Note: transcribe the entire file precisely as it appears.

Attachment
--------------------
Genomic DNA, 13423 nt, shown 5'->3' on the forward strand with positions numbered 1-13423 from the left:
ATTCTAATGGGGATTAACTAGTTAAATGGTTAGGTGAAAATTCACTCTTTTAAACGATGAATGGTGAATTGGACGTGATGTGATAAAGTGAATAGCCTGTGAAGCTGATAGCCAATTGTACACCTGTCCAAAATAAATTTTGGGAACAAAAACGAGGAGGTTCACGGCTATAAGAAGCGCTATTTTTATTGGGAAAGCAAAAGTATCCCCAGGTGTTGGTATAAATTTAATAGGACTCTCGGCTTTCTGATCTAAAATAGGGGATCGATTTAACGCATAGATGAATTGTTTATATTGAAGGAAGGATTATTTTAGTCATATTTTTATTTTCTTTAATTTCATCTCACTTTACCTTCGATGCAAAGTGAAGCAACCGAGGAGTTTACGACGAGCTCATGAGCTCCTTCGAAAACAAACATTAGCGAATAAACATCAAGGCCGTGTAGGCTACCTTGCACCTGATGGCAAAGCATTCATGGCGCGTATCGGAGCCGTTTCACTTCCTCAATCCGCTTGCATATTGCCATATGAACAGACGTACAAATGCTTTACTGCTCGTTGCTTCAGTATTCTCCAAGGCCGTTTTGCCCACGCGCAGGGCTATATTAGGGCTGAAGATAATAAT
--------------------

Genomic DNA, 13423 nt, shown 5'->3' on the forward strand with positions numbered 1-13423 from the left:
ATTCTAATGGGGATTAACTAGTTAAATGGTTAGGTGAAAATTCACTCTTTTAAACGATGAATGGTGAATTGGACGTGATGTGATAAAGTGAATAGCCTGTGAAGCTGATAGCCAATTGTACACCTGTCCAAAATAAATTTTGGGAACAAAAACGAGGAGGTTCACGGCTATAAGAAGCGCTATTTTTATTGGGAAAGCAAAAGTATCCCCAGGTGTTGGTATAAATTTAATAGGACTCTCGGCTTTCTGATCTAAAATAGGGGATCGATTTAACGCATAGATGAATTGTTTATATTGAAGGAAGGATTATTTTAGTCATATTTTTATTTTCTTTAATTTCATCTCACTTTACCTTCGATGCAAAGTGAAGCAACCGAGGAGTTTACGACGAGCTCATGAGCTCCTTCGAAAACAAACATTAGCGAATAAACATCAAGGCCGTGTAGGCTACCTTGCACCTGATGGCAAAGCATTCATGGCGCGTATCGGAGCCGTTTCACTTCCTCAATCCGCTTGCATATTGCCATATGAACAGACGTACAAATGCTTTACTGCTCGTTGCTTCAGTATTCTCCAAGGCCGTTTTGCCCACGCGCAGGGCTATATTAGGGCTGAAGATAATAAT